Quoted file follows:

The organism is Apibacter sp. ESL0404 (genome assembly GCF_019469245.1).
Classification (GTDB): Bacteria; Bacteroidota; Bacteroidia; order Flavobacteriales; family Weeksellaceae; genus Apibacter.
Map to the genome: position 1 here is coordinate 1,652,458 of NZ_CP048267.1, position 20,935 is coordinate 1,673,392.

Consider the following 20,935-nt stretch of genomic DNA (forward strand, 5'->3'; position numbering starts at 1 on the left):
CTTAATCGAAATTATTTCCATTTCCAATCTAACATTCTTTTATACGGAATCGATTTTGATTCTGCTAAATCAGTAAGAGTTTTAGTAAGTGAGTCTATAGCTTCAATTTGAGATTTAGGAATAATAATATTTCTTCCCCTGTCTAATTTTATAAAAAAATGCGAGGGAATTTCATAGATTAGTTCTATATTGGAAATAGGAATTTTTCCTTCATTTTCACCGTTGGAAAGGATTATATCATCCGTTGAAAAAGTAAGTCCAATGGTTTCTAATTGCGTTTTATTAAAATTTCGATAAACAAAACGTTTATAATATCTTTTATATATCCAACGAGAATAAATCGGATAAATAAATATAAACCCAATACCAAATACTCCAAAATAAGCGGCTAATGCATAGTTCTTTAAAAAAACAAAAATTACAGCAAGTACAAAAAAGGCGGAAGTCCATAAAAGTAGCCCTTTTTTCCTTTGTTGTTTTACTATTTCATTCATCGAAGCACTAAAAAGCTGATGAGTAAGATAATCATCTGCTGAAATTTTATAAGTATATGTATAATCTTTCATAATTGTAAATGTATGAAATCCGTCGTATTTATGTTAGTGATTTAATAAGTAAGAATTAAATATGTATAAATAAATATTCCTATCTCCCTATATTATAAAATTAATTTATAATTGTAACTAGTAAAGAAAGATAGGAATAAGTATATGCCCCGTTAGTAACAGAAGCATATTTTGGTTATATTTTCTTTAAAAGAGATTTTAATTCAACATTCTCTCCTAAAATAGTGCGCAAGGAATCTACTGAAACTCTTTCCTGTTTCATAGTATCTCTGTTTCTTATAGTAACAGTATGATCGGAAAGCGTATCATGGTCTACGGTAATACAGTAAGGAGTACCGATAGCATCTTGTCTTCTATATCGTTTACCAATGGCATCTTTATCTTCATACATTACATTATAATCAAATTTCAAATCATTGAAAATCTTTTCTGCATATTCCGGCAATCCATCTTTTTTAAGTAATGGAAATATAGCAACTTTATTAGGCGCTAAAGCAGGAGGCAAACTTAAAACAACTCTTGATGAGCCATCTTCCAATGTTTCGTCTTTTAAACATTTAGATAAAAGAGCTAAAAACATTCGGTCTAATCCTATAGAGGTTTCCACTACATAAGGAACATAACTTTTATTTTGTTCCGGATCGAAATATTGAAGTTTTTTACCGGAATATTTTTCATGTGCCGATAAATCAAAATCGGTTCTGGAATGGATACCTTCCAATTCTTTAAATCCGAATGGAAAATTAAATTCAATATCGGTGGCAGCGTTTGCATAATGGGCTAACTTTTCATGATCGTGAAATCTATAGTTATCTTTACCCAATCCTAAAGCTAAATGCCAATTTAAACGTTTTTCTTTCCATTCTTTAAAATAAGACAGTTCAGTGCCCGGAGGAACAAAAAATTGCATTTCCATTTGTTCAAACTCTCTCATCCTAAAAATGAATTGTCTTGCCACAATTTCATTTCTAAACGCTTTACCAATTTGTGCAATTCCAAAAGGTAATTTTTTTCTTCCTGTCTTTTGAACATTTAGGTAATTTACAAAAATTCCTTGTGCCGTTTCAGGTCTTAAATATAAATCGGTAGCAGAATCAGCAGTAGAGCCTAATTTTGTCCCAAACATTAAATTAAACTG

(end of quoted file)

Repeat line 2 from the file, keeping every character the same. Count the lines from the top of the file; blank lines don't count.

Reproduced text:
Classification (GTDB): Bacteria; Bacteroidota; Bacteroidia; order Flavobacteriales; family Weeksellaceae; genus Apibacter.